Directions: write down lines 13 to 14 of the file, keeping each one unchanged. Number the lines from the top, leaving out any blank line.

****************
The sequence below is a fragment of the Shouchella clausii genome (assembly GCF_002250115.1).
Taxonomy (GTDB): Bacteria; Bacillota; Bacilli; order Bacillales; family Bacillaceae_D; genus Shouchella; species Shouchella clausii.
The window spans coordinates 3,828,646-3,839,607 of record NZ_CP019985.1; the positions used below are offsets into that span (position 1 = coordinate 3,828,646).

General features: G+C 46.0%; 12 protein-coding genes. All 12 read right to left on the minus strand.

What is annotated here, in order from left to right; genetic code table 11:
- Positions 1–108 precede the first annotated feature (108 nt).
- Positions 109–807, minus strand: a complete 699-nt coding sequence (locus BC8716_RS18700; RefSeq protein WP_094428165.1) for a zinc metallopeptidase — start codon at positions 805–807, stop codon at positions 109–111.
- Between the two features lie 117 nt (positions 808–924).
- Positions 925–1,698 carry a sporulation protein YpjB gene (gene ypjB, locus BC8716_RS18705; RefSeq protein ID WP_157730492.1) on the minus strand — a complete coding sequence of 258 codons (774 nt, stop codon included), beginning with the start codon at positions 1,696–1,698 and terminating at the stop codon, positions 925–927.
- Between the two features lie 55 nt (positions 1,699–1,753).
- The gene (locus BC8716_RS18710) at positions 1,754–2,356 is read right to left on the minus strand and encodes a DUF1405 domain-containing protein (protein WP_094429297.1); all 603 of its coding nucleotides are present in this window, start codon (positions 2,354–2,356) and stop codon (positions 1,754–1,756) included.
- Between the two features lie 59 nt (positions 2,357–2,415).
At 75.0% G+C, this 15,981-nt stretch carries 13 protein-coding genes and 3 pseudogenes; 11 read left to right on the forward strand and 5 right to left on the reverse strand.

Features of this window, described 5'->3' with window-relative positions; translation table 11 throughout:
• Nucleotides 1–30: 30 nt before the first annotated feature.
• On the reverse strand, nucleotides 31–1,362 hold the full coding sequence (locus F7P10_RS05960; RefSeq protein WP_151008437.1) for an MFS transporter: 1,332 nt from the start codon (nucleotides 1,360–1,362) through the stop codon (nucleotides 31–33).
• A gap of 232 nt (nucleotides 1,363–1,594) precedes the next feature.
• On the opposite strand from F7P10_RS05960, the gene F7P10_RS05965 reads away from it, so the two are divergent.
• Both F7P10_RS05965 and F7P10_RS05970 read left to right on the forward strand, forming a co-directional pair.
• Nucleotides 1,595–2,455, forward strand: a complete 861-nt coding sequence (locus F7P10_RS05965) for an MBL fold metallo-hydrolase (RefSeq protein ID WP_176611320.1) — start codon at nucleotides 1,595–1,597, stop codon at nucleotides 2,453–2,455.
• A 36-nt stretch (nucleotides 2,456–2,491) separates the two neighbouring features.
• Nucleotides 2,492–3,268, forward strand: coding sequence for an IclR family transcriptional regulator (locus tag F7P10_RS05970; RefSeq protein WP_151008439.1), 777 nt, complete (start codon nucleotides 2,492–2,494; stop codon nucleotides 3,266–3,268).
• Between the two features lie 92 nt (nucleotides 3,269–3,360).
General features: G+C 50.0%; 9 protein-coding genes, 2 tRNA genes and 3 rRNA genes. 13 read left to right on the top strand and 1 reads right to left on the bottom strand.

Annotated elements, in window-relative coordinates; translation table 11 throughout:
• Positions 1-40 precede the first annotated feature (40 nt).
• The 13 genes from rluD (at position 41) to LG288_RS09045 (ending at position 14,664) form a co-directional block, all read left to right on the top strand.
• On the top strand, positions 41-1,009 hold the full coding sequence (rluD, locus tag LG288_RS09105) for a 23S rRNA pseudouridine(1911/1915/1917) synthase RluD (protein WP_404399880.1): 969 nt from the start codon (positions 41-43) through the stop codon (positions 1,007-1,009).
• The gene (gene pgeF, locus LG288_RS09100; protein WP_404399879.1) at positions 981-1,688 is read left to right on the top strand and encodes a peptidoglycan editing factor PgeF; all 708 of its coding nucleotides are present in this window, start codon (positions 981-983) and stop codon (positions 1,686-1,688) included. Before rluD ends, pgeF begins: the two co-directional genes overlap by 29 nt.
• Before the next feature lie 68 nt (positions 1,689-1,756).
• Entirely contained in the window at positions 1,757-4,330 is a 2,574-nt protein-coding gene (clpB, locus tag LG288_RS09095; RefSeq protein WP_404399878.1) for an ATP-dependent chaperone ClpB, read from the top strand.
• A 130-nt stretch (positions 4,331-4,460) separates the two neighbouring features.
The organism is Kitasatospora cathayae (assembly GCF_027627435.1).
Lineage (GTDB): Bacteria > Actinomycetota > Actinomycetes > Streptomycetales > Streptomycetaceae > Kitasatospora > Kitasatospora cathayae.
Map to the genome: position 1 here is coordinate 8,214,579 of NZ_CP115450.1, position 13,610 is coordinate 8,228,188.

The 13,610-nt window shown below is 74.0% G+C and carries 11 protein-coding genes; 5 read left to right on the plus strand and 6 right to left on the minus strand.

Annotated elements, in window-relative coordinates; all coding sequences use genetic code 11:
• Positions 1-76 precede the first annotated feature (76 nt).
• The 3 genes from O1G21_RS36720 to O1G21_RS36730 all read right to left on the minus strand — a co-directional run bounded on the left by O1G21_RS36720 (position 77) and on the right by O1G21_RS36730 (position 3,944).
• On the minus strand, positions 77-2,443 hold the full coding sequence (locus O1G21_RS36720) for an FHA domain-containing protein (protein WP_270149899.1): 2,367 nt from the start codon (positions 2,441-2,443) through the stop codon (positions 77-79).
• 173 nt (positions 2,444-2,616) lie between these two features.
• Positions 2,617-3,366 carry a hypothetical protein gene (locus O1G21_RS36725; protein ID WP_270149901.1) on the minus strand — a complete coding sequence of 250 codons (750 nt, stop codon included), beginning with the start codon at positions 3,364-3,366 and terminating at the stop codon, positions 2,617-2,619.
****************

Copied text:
At 75.0% G+C, this 15,981-nt stretch carries 13 protein-coding genes and 3 pseudogenes; 11 read left to right on the forward strand and 5 right to left on the reverse strand.

Features of this window, described 5'->3' with window-relative positions; translation table 11 throughout: